Another high-profile event Duberstein is given credit for—albeit one of less import—is arranging for President Reagan to throw out the first pitch at a major league baseball game and broadcast an inning in the booth on WGN with legendary Chicago Cubs announcer Harry Carey. Shortly after graduating from college, Reagan was employed as a sports announcer for WHO radio in Des Moines, Iowa, and among other things, would recreate Chicago Cubs baseball games for listeners in nearly real-time reading from Teletype. For twenty-five minutes on 30 September 1988, Reagan shared the booth with Carey and helped call a game between the Cubs and Pittsburgh Pirates at Wrigley Field. The event was a smash success—just the kind of thing to help secure Reagan’s legacy and endear him to the public.

Partnering with the Bush campaign

Partnering with the Bush campaign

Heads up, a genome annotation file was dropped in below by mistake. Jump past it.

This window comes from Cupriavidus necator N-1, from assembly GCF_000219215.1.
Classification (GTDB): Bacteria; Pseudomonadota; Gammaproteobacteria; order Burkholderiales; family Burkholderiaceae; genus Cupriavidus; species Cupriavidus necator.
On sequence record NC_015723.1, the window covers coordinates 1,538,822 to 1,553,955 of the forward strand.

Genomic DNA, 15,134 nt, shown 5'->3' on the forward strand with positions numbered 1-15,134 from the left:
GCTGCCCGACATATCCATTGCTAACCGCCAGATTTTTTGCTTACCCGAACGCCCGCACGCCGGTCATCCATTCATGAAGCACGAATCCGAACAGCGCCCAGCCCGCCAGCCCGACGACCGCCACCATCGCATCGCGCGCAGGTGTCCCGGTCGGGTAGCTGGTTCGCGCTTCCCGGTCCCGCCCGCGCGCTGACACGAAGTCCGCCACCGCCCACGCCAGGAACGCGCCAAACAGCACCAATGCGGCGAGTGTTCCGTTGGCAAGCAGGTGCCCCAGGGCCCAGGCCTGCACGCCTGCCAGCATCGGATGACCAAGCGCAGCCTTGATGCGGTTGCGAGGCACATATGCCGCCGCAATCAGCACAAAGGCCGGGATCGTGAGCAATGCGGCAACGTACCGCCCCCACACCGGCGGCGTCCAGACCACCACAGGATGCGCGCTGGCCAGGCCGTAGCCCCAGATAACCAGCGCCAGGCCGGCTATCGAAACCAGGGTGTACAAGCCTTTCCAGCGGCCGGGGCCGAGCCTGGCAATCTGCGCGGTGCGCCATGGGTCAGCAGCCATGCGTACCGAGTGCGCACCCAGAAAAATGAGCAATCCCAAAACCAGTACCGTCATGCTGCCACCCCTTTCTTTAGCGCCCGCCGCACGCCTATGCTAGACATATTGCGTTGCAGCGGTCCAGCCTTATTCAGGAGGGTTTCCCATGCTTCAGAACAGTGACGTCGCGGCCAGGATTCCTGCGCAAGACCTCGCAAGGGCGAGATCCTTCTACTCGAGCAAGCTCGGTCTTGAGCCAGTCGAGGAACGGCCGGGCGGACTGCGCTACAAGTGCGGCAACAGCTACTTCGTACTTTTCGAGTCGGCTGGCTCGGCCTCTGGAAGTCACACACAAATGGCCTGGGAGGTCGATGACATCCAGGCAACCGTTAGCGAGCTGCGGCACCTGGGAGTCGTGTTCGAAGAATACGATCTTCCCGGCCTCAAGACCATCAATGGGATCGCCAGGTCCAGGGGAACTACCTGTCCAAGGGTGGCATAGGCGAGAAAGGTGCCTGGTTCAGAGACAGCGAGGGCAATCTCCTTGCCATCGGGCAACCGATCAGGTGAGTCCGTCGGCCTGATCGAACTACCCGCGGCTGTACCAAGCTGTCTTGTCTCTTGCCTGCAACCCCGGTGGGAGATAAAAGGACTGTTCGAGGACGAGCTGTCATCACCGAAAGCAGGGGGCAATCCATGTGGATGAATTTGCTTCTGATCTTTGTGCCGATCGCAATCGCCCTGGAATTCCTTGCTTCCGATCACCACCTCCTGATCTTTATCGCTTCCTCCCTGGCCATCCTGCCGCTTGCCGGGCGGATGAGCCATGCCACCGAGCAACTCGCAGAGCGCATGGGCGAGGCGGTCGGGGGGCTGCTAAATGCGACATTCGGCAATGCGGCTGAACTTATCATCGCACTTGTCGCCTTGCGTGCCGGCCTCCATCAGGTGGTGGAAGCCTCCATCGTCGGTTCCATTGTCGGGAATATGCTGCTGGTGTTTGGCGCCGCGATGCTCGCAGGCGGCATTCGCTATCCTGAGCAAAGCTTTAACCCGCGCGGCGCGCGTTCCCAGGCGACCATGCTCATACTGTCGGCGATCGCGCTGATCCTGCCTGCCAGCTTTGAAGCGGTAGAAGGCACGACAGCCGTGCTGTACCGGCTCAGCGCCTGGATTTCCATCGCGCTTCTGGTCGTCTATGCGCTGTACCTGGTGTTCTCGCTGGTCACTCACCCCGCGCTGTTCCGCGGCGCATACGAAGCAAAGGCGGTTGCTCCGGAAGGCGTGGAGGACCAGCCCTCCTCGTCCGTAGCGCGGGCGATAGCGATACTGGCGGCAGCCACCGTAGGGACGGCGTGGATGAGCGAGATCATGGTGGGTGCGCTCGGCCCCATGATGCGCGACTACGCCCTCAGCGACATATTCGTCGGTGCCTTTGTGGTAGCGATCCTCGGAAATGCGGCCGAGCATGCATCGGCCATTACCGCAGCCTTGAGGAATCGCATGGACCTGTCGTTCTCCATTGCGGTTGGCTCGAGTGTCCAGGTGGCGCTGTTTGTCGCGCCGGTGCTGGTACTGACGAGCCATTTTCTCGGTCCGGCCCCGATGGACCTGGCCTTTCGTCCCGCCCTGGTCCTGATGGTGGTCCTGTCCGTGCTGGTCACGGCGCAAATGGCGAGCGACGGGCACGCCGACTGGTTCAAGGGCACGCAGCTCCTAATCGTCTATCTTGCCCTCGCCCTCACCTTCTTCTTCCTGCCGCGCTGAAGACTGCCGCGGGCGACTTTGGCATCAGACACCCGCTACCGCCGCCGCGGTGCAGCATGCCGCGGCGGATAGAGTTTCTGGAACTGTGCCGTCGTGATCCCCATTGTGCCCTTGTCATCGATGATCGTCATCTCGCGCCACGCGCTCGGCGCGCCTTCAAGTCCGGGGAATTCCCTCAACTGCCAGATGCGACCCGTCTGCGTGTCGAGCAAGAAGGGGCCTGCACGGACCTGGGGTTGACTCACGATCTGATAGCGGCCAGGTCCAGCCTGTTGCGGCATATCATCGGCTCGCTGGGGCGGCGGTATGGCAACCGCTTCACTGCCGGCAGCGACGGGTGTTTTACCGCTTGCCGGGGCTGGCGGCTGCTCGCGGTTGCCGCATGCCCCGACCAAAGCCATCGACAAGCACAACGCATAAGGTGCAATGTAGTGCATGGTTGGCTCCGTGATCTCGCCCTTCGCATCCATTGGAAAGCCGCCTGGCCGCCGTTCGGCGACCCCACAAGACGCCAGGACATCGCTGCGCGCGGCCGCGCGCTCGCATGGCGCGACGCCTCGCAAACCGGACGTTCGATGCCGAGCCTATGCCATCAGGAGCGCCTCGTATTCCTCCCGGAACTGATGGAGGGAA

Perhaps Duberstein’s largest contribution to Reagan’s last year was the effort he made to help Reagan’s Vice President, George H.W. Bush, get elected. Duberstein and Oglesby liaised and coordinated with the Bush campaign. White House activities and appearances by Reagan were managed with the campaign and even cabinet appointments were made with Bush in mind. According to David Hoffman of The Washington Post:
‘Since Duberstein became Reagan’s chief of staff…legislation and appointments have been favouring Bush’s campaign. Included were Reagan’s decision to sign the plant-closing bill, denying Democrats a favoured economic issue, and Reagan's veto of the defense authorization bill in a confrontation with Congress over the Strategic Defense Initiative. Likewise, within four weeks, Reagan made three Cabinet nominations with Bush in mind: [Richard] Thornburgh [as Attorney General], Lauro F. Cavazos at the Department of Education and Nicholas F. Brady at the Treasury Department.’
During this period, Reagan also campaigned extensively for George Bush, travelling over 25,000 miles to sixteen states in a coordinated effort to help the Vice President succeed him. Duberstein himself credits a last-minute campaign trip to Southern California that helped drive Republican turnout in that region and aided Bush in carrying the state by just over three points. Duberstein’s efforts paid off, helping Bush win the 1988 presidential election and thus extending the Reagan-Bush era for another term.